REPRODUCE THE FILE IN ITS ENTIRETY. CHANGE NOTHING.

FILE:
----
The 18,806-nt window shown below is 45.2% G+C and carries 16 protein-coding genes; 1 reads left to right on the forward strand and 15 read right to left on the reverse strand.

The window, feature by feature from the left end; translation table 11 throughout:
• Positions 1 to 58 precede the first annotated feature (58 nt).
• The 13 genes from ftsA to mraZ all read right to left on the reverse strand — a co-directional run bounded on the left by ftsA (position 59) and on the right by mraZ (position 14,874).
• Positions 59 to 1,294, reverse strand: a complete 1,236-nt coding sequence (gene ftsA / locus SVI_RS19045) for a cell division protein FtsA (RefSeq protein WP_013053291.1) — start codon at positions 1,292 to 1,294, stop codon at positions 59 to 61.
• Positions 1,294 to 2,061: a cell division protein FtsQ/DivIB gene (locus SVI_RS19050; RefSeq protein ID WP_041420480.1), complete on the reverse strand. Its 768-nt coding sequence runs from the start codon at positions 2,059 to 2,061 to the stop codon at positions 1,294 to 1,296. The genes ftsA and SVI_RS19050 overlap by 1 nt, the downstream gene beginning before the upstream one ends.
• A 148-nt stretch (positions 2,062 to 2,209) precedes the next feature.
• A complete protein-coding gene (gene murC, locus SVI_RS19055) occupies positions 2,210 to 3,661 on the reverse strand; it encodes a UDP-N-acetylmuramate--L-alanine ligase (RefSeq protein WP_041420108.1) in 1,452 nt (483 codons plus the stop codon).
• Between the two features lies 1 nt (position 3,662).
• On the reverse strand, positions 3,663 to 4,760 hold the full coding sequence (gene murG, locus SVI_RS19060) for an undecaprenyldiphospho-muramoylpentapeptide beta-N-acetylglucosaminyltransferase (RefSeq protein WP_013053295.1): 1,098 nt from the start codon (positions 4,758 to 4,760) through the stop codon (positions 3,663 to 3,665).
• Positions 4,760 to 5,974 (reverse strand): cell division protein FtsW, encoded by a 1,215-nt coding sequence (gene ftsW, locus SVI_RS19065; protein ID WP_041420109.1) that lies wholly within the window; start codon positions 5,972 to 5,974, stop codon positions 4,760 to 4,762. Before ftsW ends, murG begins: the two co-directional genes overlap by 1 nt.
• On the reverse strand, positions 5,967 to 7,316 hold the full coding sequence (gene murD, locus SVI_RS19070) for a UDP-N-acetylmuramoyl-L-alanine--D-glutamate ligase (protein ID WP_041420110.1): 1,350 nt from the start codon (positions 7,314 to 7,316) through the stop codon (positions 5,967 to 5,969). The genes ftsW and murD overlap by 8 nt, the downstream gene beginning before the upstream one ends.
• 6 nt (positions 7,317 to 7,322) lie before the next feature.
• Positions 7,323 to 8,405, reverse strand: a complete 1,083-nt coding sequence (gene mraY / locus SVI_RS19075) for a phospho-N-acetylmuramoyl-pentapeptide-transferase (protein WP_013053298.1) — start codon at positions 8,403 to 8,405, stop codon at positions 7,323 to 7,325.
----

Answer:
The 18,806-nt window shown below is 45.2% G+C and carries 16 protein-coding genes; 1 reads left to right on the forward strand and 15 read right to left on the reverse strand.

The window, feature by feature from the left end; translation table 11 throughout:
• Positions 1 to 58 precede the first annotated feature (58 nt).
• The 13 genes from ftsA to mraZ all read right to left on the reverse strand — a co-directional run bounded on the left by ftsA (position 59) and on the right by mraZ (position 14,874).
• Positions 59 to 1,294, reverse strand: a complete 1,236-nt coding sequence (gene ftsA / locus SVI_RS19045) for a cell division protein FtsA (RefSeq protein WP_013053291.1) — start codon at positions 1,292 to 1,294, stop codon at positions 59 to 61.
• Positions 1,294 to 2,061: a cell division protein FtsQ/DivIB gene (locus SVI_RS19050; RefSeq protein ID WP_041420480.1), complete on the reverse strand. Its 768-nt coding sequence runs from the start codon at positions 2,059 to 2,061 to the stop codon at positions 1,294 to 1,296. The genes ftsA and SVI_RS19050 overlap by 1 nt, the downstream gene beginning before the upstream one ends.
• A 148-nt stretch (positions 2,062 to 2,209) precedes the next feature.
• A complete protein-coding gene (gene murC, locus SVI_RS19055) occupies positions 2,210 to 3,661 on the reverse strand; it encodes a UDP-N-acetylmuramate--L-alanine ligase (RefSeq protein WP_041420108.1) in 1,452 nt (483 codons plus the stop codon).
• Between the two features lies 1 nt (position 3,662).
• On the reverse strand, positions 3,663 to 4,760 hold the full coding sequence (gene murG, locus SVI_RS19060) for an undecaprenyldiphospho-muramoylpentapeptide beta-N-acetylglucosaminyltransferase (RefSeq protein WP_013053295.1): 1,098 nt from the start codon (positions 4,758 to 4,760) through the stop codon (positions 3,663 to 3,665).
• Positions 4,760 to 5,974 (reverse strand): cell division protein FtsW, encoded by a 1,215-nt coding sequence (gene ftsW, locus SVI_RS19065; protein ID WP_041420109.1) that lies wholly within the window; start codon positions 5,972 to 5,974, stop codon positions 4,760 to 4,762. Before ftsW ends, murG begins: the two co-directional genes overlap by 1 nt.
• On the reverse strand, positions 5,967 to 7,316 hold the full coding sequence (gene murD, locus SVI_RS19070) for a UDP-N-acetylmuramoyl-L-alanine--D-glutamate ligase (protein ID WP_041420110.1): 1,350 nt from the start codon (positions 7,314 to 7,316) through the stop codon (positions 5,967 to 5,969). The genes ftsW and murD overlap by 8 nt, the downstream gene beginning before the upstream one ends.
• 6 nt (positions 7,317 to 7,322) lie before the next feature.
• Positions 7,323 to 8,405, reverse strand: a complete 1,083-nt coding sequence (gene mraY / locus SVI_RS19075) for a phospho-N-acetylmuramoyl-pentapeptide-transferase (protein WP_013053298.1) — start codon at positions 8,403 to 8,405, stop codon at positions 7,323 to 7,325.